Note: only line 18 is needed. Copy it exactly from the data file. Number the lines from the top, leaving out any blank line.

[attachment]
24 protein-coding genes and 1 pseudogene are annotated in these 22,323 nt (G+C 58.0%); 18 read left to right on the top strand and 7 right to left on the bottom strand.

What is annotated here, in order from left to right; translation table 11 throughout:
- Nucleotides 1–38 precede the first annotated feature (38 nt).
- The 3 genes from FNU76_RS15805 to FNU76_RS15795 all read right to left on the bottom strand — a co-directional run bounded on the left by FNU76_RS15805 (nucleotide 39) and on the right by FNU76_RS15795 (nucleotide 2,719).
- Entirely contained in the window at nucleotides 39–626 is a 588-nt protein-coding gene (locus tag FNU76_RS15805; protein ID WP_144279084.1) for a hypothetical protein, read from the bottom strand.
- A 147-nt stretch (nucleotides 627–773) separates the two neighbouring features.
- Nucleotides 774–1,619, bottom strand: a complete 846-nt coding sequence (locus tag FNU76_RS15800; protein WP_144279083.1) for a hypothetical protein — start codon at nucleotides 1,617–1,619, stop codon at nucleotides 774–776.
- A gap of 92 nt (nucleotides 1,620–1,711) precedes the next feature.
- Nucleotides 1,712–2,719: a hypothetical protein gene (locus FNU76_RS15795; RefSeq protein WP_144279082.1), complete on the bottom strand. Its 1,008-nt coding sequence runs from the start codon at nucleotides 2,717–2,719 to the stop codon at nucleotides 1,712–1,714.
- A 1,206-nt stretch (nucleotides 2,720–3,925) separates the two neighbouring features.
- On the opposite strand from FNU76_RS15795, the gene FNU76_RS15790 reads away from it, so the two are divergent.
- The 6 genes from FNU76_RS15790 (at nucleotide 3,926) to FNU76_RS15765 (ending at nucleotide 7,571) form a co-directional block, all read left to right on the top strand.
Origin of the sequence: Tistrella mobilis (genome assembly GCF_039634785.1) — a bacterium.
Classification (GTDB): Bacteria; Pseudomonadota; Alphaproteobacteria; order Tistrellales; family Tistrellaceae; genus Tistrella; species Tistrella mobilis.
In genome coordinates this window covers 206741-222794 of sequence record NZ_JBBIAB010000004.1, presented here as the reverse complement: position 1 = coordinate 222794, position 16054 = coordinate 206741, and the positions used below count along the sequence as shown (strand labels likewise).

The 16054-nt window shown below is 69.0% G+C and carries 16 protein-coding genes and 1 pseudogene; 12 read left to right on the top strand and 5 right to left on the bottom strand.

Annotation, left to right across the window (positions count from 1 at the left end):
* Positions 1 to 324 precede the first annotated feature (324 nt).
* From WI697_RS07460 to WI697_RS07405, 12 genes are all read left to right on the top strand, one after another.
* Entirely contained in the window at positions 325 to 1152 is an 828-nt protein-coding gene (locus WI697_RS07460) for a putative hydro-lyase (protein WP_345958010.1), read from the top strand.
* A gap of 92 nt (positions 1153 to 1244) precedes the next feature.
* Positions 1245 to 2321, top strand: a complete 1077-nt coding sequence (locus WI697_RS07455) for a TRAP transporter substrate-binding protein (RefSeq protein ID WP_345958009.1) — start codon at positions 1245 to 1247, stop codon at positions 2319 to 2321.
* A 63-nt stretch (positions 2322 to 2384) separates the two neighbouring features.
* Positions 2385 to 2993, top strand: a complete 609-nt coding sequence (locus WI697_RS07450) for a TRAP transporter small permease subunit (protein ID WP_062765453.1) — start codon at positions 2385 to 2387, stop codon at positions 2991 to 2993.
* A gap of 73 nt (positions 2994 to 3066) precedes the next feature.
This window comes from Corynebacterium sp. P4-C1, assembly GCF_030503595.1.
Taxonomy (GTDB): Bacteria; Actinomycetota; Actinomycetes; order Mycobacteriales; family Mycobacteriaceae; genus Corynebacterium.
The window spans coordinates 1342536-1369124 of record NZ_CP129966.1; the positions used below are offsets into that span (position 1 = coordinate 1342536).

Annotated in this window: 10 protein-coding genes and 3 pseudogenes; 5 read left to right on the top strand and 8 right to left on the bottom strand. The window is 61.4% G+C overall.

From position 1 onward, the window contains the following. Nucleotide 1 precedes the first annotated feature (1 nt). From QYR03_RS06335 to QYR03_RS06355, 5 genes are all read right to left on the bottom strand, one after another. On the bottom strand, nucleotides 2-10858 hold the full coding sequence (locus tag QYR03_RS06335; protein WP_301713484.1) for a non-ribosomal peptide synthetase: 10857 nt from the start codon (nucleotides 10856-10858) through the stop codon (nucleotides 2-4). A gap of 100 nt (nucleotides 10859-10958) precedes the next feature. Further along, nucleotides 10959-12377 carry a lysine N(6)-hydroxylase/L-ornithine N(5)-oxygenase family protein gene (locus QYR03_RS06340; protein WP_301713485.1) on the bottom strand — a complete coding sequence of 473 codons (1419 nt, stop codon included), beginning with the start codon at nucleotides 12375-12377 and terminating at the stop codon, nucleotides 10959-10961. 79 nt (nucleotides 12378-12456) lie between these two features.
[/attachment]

* Positions 1 to 324 precede the first annotated feature (324 nt).